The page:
Im Spotlight

More sustainable reception facilities for refugees

The number of refugees is growing worldwide. And so are the number and size of locations for refugee reception facilities. These facilities are sometimes the size of cities with thousands of residents. By taking the climate, quality of life and environment into account when setting up these temporary, large-scale reception facilities, the living conditions of both refugees and the local community can be improved.

But how do you design a sustainable refugee camp?

Wageningen has considerable in-house knowledge pertaining to the sustainability of cities. Metropolitan Solutions, as these are known, are design solutions for large cities, in order to make and keep them future-proof and liveable. It is namely expected that around 70% of people will live in urban areas by 2050. This represents a significant change compared to the last century. But how do you keep life in the city healthy and liveable for all these people? How do you design a city so that it is sustainable and climate-resilient?

For this purpose, you need to think in circular terms at urban level. Briefly put: waste is a raw material. So how do you organise a circular city? And how do you ensure that there is adequate, proper and safe food for everyone. It also helps to mobilise governance. Institutes such as municipalities, entrepreneurs and organisations must effectively manage and coordinate these measures with each other.

Marian Stuiver, WUR
We will have to apply all our knowledge to effectively manage the growth in the number of refugees.
Marian Stuiver, WUR

When setting up refugee camps, the UN refugee organisation UNHCR specifically takes accessibility, the availability of water, drainage and the opportunities for sanitary facilities into consideration. Keeping the environmental impact as low as possible, climate resilience, employment and social interaction are not yet an automatic part of this.

However, sustainable accommodation and temporary reception facilities work very well together. If you design large-scale, temporary accommodation for refugees with the knowledge of sustainable cities as a foundation, this has benefits for both the refugees and local residents. First, it reduces the impact on the environment and nature. Second, the new residents are affected by feelings of isolation, dependence and hopelessness. A sustainable design enhances people’s resilience and gives them the strength to rebuild their lives elsewhere, or if the situation allows, where they came from. That also increases social support for reception facilities and refugee camps.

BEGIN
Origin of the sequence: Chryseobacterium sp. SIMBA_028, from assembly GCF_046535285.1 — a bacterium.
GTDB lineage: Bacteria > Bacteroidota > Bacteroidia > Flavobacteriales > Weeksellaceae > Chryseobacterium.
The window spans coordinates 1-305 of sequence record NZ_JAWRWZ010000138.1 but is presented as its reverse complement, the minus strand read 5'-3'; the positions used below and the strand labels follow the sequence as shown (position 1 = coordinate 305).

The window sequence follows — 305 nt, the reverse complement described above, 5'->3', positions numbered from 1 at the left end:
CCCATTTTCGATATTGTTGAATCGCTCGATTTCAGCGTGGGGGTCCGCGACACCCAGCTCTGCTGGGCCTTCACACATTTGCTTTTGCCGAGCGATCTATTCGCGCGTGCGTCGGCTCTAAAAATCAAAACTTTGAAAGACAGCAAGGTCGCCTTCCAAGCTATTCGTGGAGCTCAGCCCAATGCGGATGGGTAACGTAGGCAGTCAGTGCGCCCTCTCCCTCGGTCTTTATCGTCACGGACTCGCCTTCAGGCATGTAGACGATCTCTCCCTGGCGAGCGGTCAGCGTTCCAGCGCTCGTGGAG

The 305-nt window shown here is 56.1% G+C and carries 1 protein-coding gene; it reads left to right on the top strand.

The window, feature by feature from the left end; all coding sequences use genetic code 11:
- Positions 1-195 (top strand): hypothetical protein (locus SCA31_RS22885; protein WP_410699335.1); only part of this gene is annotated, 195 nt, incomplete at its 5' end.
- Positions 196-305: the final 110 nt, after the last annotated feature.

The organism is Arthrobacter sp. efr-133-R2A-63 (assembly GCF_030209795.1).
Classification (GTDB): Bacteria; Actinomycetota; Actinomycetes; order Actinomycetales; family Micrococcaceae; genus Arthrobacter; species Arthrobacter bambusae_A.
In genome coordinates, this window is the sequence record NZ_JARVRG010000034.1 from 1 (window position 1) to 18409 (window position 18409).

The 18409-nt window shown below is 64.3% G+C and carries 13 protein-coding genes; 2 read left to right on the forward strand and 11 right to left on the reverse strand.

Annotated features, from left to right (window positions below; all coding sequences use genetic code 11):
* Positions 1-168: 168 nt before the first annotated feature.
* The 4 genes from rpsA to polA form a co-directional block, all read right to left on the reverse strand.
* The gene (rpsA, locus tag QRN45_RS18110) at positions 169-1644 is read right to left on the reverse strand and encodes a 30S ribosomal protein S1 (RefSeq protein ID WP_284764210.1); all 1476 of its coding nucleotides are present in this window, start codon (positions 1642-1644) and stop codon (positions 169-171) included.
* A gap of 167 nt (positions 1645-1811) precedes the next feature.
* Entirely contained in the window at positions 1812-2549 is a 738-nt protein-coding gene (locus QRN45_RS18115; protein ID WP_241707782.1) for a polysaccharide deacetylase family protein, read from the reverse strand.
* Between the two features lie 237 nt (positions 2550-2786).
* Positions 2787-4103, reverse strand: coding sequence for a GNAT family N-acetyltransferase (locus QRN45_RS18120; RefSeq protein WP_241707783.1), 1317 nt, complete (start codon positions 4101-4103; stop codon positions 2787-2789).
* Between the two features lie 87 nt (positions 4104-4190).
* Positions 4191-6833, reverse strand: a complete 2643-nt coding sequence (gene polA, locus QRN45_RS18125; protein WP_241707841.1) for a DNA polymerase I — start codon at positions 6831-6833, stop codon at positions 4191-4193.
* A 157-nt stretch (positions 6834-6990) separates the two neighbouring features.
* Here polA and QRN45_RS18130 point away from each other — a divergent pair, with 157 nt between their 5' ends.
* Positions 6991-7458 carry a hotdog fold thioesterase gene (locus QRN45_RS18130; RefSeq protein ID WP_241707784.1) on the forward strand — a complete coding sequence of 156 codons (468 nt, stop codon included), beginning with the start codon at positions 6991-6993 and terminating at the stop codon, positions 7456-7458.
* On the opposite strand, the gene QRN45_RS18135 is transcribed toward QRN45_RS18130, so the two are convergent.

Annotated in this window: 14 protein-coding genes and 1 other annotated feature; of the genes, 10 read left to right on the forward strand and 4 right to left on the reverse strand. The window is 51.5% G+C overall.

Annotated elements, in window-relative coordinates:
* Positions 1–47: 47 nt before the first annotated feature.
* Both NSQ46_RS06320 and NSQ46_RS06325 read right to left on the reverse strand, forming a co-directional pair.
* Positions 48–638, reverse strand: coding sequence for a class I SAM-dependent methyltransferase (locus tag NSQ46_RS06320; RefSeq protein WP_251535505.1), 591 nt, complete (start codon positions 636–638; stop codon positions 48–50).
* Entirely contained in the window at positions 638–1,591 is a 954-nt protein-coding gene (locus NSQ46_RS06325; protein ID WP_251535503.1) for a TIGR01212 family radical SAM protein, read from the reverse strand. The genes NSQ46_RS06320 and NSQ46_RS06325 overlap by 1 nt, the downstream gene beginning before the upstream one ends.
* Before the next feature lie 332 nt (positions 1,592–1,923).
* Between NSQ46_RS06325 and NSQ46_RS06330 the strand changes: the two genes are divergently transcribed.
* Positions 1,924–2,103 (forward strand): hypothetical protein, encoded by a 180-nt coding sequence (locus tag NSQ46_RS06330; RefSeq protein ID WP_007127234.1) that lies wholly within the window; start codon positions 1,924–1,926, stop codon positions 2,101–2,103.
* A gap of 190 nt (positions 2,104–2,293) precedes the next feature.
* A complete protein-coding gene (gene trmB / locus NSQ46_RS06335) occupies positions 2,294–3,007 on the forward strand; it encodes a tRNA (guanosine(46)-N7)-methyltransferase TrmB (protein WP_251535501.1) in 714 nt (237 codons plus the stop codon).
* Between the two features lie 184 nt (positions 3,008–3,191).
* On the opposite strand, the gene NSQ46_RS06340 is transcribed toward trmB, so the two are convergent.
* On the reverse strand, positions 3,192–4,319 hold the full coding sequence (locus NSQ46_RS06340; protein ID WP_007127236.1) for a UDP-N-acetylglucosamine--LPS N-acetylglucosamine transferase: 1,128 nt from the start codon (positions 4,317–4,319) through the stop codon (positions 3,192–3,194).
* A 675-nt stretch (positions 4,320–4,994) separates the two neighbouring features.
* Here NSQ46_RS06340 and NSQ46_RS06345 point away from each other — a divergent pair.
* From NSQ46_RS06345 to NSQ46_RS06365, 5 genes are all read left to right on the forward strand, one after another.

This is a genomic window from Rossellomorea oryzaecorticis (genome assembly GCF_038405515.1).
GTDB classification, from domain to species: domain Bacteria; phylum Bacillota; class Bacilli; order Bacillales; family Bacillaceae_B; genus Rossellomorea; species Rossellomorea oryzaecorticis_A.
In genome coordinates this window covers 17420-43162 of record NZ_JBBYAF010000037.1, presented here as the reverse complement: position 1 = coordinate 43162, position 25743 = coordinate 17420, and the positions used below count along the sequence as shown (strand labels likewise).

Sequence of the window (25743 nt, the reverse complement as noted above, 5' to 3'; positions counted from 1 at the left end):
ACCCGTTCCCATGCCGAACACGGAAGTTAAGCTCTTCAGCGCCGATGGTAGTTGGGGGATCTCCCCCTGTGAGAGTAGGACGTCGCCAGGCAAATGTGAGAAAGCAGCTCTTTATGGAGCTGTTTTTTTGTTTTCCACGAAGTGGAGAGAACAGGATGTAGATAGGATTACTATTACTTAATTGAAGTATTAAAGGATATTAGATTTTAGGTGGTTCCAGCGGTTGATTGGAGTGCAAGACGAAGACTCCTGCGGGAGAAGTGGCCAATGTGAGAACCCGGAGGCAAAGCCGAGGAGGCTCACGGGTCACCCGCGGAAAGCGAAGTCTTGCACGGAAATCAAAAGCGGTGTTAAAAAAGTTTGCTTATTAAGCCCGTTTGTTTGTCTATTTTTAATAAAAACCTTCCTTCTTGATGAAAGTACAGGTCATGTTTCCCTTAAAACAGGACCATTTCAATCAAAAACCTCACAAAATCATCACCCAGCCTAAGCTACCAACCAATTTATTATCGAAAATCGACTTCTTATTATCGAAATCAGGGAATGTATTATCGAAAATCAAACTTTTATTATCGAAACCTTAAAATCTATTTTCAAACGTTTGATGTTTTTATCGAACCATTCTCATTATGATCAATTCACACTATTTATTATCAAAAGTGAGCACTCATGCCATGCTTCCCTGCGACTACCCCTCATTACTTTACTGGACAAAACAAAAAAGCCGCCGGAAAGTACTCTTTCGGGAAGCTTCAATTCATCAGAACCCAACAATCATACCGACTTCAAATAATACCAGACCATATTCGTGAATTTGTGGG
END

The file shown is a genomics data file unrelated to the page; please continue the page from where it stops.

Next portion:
World Refugee Day

On World Refugee Day, Tuesday 20 June, Wageningen University & Research is organising a symposium in conjunction with Deltares, Relief Base 31, the University of Twente and the Planetary Security Initiative (PSI): Changing Routes 2017. The sustainability of reception facilities is one of the topics of this symposium. Other topics include climate change migration, safety and security and boosting innovation and connectivity.

WUR has taken the initiative for this first annual symposium. ‘We note the emergence of a new paradigm concerning migration and large-scale reception facilities,’ says Marian Stuiver of WUR. She is the programme leader of Metropolitan Solutions and co-initiator of the symposium. ‘Insights on how to deal with this migration are developing. Migratory flows due to disasters, violence and the consequences of climate change are only expected to increase. The question is how to deal with this increase and what geopolitical consequences will unfold.’

‘The Netherlands is one of the major donors of humanitarian aid,’ continues Stuiver. ‘We will have to apply all our knowledge to effectively manage the growth in the number of refugees. We are proficient in themes such as inclusiveness, justice and sustainability. The growth of slum areas, where some migrants end up, is also a social problem. The sustainable development goals of the United Nations (SDGs) are reason alone to aspire to do something about this.’

This calls for close cooperation between social organisations, knowledge institutions, government and the business community. The purpose of the symposium is therefore to work on joint actions and build new coalitions.